• Distraction results for each type of distractor, difficulty of the task, and age of the participants. The bars represent response time in milliseconds (1/1,000 of a second), indicating how distracted the participants were while trying to find the target. Long response times meant people were slow to find the target, because they were distracted, while short response times meant fast responding and little or no distraction. So, the shorter the bar, the “better” the performance. The figure clearly shows that, in difficult tasks, distraction was generally the strongest for multisensory (audio-visual) distractors, but 6-year olds were the only ones not strongly distracted and succeeding at paying attention mainly to the find-the-letter task.

What have We Learnt about Distraction in Everyday Life?

To summarize, our study found that

  • Distractions that involve the same sense as the one important for the task distract us only when the task is easy. When the task is hard, we do not get distracted. This happens at all ages.

  • Distractions that involve a different sense than the one important to the task can distract us regardless of whether the task is hard or easy. This also happens at all ages.

  • Distractions that involve multiple senses at the same time, including the one important for the task, distract us no matter how old we are when the task is easy. When the task is hard, our age influences our distraction. When we are young children, multisensory distractions only affect us little. But, as we grow older, multisensory distractions begin to affect us more like they affect adults. When we are adults, multisensory distractions can distract us even when the task we perform is difficult.

The findings related to multisensory distractors give us an idea of how the brain pays attention. Even when the task uses up visual attention, there is still some attention available that can be distracted by audio-visual distractors. This is true even for older children, who have less ability to pay attention than adults do. However, young children were not distracted by multisensory distractors when the task became difficult. Why?

We think this happens because the way we pay attention changes as we get older. Our findings suggest that the brains of adults and older children have separate pools of attention for each of the senses, but this might not be true until around the age of 7. Before then, because young children have less ability to pay attention overall, their attention can all be focused on stimuli in just one sense. So, sometimes, if young children have to pay a lot of attention to something visual, that will make them less distracted by multisensory information, because they do not have enough leftover attention to pay to the distractor. To use our example, having to read two sentences written on a page full of text should make you as a 7-year olds less distracted by a TV show than reading two sentences printed on an empty page. We did not know this before.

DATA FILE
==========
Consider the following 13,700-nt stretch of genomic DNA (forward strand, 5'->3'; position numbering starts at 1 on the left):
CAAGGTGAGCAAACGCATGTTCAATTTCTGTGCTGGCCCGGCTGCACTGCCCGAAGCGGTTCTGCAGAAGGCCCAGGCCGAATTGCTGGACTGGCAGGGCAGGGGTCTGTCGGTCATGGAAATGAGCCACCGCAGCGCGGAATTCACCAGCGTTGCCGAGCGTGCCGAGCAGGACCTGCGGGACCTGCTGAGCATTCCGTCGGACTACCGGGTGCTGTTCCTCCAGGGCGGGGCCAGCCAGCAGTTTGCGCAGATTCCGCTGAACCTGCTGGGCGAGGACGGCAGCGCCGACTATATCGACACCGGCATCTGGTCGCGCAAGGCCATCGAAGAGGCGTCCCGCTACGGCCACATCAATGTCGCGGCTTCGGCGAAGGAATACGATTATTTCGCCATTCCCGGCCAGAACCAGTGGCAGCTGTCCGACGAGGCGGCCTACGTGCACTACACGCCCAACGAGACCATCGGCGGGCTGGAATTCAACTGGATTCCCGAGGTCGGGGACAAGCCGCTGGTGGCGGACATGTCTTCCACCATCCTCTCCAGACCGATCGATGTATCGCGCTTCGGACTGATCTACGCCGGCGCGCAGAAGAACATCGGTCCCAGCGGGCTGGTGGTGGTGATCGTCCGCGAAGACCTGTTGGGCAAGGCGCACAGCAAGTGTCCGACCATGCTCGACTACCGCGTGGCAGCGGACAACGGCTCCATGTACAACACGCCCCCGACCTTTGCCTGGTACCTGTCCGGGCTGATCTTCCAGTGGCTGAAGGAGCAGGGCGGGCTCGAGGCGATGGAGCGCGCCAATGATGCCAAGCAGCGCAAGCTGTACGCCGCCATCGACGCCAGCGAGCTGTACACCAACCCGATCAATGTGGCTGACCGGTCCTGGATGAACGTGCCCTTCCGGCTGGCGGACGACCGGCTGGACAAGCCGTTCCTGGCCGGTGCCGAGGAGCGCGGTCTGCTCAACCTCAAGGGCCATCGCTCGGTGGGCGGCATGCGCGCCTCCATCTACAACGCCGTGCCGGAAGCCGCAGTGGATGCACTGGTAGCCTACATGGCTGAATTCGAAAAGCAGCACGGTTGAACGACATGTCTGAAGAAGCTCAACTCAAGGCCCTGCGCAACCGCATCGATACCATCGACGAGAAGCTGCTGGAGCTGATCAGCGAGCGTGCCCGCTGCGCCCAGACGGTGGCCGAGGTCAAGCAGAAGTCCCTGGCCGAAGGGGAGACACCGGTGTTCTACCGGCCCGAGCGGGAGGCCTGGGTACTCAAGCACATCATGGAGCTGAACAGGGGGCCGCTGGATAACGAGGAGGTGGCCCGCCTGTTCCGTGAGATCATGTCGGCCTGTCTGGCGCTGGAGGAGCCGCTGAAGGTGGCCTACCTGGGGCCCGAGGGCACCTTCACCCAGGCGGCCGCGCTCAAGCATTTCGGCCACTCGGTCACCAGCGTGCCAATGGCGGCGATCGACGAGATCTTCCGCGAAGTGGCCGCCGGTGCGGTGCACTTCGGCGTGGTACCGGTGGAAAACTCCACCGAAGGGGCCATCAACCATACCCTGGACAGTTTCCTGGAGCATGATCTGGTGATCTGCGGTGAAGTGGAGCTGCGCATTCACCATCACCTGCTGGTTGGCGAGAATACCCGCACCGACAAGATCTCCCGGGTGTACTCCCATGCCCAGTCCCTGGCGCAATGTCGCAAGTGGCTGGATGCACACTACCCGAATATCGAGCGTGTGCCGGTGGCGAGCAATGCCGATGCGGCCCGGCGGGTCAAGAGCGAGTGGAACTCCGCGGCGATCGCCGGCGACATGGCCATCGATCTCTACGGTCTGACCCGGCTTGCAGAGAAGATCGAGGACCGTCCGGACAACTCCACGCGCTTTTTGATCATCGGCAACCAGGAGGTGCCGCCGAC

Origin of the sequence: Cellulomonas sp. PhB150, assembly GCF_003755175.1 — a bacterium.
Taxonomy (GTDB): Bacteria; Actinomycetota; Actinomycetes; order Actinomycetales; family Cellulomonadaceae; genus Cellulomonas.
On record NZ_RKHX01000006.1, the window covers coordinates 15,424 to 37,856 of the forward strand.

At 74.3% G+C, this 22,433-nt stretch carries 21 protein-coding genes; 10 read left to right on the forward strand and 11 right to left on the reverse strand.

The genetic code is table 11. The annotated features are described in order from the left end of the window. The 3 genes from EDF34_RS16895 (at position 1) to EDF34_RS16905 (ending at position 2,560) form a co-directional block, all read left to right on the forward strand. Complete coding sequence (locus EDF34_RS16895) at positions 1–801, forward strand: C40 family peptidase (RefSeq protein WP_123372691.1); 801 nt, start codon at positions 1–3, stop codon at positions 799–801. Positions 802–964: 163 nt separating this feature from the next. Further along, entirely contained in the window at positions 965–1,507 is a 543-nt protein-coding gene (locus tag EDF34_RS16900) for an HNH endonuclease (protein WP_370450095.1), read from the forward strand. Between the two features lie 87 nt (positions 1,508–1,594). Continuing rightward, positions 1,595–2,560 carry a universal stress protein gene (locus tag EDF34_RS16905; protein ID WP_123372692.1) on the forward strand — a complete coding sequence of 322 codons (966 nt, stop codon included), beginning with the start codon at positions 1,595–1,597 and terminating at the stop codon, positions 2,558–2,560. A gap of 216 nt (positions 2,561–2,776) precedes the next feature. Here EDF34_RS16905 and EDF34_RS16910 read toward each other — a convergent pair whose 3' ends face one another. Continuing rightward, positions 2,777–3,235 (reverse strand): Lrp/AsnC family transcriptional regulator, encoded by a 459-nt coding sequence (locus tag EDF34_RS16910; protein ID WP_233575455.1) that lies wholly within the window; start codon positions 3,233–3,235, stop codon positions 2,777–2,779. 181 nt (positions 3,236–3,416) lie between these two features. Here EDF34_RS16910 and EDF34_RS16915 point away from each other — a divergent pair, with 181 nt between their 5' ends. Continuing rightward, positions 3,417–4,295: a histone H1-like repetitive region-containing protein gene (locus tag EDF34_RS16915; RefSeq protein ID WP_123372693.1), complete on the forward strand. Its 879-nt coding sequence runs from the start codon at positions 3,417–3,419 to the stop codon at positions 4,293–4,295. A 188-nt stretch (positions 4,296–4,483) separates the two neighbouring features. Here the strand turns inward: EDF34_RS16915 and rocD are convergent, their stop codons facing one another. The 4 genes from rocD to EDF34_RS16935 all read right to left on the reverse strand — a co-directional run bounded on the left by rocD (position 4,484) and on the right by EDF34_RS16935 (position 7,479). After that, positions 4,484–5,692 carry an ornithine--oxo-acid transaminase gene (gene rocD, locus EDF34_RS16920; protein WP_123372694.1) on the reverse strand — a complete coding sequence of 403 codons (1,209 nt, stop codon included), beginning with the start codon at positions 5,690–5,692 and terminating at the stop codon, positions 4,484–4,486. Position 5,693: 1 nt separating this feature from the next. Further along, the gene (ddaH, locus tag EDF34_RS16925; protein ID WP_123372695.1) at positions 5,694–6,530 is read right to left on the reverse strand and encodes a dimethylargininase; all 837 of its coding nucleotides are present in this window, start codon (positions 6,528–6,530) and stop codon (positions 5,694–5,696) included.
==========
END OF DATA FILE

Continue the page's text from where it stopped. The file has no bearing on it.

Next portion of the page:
We should also note that distraction did not mean that participants could not perform the task at all. It just means that they were paying less attention to their find-the-letter task when they searched for shapes in presence of a strong distractor, for example, when the colored shape distractor in the periphery was presented together with a sound.

Our study shows that the brain processes of paying attention (and being distracted) are complicated. Our ability to pay attention without distraction depends on whether the distraction is visual, auditory, or both, and also if the task is easy or difficult, and whether we are younger or older. Next time you are trying to read something in class and are having trouble concentrating because someone in the room is chatting loudly, you may now understand better why. At the same time, what we investigated in our study was only one of many ways in which children and adults may differ in how they pay attention in real life. We hope to discover them too.


Selective attention: How well we are able to keep our focus on what is currently important to us without getting distracted.

Multisensory: Something that we notice with more than one (“multi”) sense, and not just with one (“uni”) sense. Usually, almost everything around us is multisensory. For example, people, animals, cars, TV, and mobile phones are things we see and hear and are thus “audio-visual” or “multisensory.” Also, we can often touch, smell, or taste things around us, especially food.

Distractor: Something in the world around us that can grab our attention away from what we are doing. So, something that can distract us.

Response time: The time it takes a participant to respond (for example, press a keyboard button) in a task. In this article, response time means the time it takes to press the button when they find the correct target.

Conflict of Interest Statement

The authors declare that the research was conducted in the absence of any commercial or financial relationships that could be construed as a potential conflict of interest.


The authors would like to thank Prof. Micah Murray for his comments and suggestions on the previous versions of this manuscript.

Original Source Article

Matusz, P. J., Broadbent, H., Ferrari, J., Forrest, B., Merkley, R., and Scerif, G. 2015. Multi-modal distraction: insights from children’s limited attention. Cognition 136:156–65. doi:10.1016/j.cognition.2014.11.031


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[2] Tellinghuisen, D. J., and Nowak, E. J. 2003. The inability to ignore auditory distractors as a function of visual task perceptual load. Percept. Psychophys. 65:817–28. doi:10.3758/BF03194817

[3] Murray, M. M., and Wallace, M. T. 2011. The Neural Bases of Multisensory Processes. Boca Raton, FL: Taylor & Francis Group.

[4] Matusz, P. J., and Eimer, M. 2011. Multisensory enhancement of attentional capture in visual search. Psychon. Bull. Rev. 18(5):904–9. doi:10.3758/s13423-011-0131-8

[5] Huang-Pollock, C. L., Carr, T. H., and Nigg, J. T. 2002. Development of selective attention: perceptual load influences early versus late attentional selection in children and adults. Dev. Psychol. 38:363–75. doi:10.1037//0012-1649.38.3.363